In vivo SiRNA transfection and gene knockdown in spinal cord via rapid noninvasive lumbar intrathecal injections in mice
2014
Authors: Njoo C, Heinl C, Kuner R
CellNetworks People: Kuner Rohini
Journal: J Vis Exp. 2014 Mar 22;(85). doi: 10.3791/51229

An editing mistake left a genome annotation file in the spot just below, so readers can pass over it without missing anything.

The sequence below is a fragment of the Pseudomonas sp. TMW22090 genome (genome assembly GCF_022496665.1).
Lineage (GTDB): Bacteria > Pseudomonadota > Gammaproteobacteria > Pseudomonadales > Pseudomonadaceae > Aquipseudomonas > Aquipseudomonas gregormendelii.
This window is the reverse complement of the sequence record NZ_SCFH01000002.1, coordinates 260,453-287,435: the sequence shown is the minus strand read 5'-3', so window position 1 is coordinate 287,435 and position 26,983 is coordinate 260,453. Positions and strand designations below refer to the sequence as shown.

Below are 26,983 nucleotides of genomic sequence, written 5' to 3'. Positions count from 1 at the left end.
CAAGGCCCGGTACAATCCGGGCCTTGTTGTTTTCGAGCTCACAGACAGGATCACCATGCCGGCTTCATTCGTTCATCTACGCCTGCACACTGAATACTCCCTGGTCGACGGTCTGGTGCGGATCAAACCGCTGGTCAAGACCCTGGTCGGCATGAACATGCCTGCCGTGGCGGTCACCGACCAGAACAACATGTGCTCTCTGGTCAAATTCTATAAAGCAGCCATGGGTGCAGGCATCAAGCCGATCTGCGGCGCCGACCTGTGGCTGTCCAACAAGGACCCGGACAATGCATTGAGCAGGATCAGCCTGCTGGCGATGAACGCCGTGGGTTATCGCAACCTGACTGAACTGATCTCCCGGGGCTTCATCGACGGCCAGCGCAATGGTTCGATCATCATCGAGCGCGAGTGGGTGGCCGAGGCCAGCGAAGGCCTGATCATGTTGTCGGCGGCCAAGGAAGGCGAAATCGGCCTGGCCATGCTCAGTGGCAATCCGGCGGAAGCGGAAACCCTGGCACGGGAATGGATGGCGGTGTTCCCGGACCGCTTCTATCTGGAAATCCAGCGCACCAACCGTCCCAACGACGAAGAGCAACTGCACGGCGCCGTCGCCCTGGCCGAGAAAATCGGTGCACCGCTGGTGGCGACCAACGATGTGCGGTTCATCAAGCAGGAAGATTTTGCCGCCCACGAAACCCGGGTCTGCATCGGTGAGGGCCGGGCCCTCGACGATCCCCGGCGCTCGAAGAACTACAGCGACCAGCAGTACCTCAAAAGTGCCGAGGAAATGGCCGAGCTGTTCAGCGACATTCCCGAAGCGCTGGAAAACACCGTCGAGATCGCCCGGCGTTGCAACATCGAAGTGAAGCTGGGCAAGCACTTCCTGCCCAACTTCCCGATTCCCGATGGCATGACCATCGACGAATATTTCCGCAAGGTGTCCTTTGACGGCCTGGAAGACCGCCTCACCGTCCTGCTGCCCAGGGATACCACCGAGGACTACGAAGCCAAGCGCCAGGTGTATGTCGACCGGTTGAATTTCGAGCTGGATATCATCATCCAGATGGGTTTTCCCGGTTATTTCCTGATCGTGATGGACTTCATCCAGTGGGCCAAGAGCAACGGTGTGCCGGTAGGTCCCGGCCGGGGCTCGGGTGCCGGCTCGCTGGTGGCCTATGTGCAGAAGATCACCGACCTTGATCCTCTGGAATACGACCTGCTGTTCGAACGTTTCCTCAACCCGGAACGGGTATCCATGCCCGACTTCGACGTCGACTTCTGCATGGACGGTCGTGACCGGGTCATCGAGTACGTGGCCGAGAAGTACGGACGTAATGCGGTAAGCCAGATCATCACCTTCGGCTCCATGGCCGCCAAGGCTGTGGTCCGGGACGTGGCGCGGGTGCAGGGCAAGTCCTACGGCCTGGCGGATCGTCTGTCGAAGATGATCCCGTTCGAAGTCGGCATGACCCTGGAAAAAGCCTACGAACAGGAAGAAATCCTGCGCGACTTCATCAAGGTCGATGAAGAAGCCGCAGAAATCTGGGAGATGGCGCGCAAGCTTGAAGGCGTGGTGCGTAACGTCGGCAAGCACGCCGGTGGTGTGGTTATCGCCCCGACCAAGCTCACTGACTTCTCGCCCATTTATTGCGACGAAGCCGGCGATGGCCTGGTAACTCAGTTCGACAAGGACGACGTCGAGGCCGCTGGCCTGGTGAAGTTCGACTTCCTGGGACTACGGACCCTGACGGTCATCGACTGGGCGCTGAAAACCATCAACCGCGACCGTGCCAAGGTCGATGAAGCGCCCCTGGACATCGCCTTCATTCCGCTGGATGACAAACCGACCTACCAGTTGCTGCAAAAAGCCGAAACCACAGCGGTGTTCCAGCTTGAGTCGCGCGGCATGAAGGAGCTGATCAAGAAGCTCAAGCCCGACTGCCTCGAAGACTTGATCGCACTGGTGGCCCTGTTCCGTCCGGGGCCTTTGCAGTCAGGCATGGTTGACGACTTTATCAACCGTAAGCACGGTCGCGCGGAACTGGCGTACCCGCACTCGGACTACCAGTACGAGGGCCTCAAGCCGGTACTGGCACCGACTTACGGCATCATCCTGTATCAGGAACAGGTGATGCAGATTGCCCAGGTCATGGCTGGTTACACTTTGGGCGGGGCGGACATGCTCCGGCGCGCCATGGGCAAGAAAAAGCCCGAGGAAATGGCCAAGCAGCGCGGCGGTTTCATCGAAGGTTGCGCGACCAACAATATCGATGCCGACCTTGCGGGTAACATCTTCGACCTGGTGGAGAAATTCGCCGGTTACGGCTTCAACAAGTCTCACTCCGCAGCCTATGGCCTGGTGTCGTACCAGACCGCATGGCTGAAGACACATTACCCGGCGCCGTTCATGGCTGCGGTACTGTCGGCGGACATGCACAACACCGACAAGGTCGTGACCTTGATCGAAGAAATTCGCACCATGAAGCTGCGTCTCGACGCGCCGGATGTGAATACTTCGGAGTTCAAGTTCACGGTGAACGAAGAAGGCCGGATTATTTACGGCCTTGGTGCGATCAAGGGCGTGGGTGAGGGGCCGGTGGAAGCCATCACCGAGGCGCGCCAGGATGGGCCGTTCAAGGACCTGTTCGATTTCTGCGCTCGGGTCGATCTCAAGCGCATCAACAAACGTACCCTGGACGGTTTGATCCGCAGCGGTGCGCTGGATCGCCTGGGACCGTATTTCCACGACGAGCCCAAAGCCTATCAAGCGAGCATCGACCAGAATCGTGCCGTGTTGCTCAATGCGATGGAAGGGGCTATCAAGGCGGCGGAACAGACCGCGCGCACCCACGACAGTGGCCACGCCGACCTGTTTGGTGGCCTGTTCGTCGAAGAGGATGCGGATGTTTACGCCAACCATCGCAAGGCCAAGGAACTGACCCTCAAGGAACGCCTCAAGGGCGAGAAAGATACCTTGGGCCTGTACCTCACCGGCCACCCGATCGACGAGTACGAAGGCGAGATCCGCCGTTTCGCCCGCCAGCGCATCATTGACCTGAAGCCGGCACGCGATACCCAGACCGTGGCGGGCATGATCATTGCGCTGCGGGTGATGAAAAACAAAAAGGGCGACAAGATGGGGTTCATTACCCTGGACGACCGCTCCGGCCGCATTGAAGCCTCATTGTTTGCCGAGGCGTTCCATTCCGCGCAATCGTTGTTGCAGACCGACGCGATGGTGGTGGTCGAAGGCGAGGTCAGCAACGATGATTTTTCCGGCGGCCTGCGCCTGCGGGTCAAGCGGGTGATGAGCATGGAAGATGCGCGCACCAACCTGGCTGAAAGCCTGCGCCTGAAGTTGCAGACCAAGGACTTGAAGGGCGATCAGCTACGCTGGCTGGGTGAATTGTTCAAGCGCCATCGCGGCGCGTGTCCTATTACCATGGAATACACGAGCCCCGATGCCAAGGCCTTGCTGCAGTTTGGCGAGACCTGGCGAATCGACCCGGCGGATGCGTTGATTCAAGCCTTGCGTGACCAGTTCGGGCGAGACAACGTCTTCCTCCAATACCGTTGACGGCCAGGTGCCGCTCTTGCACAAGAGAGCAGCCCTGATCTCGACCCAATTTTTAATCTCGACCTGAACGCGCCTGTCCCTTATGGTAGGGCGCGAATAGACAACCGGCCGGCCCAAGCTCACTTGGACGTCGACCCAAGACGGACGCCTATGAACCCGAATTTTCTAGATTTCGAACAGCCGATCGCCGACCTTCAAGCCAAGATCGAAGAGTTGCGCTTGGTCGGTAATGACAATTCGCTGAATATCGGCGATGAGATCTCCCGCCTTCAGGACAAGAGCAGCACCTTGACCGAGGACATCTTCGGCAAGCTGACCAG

This report describes a step-by-step guide to the technique of acute intrathecal needle injections in a noninvasive manner, i.e. independent of catheter implantation. The technical limitation of this surgical technique lies in the finesse of the hands. The injection is rapid, especially for a trained experimenter, and since tissue disruption with this technique is minimal, repeated injections are possible; moreover immune reaction to foreign tools (e.g. catheter) does not occur, thereby giving a better and more specific read out of spinal cord modulation. Since the application of the substance is largely limited to the target region of the spinal cord, drugs do not need to be applied in large dosages, and more importantly unwanted effects on other tissue, as observed with a systemic delivery, could be circumvented(1,2). Moreover, we combine this technique with in vivo transfection of nucleic acid with the help of polyethylenimine (PEI) reagent(3), which provides tremendous versatility for studying spinal functions via delivery of pharmacological agents as well as gene, RNA, and protein modulators.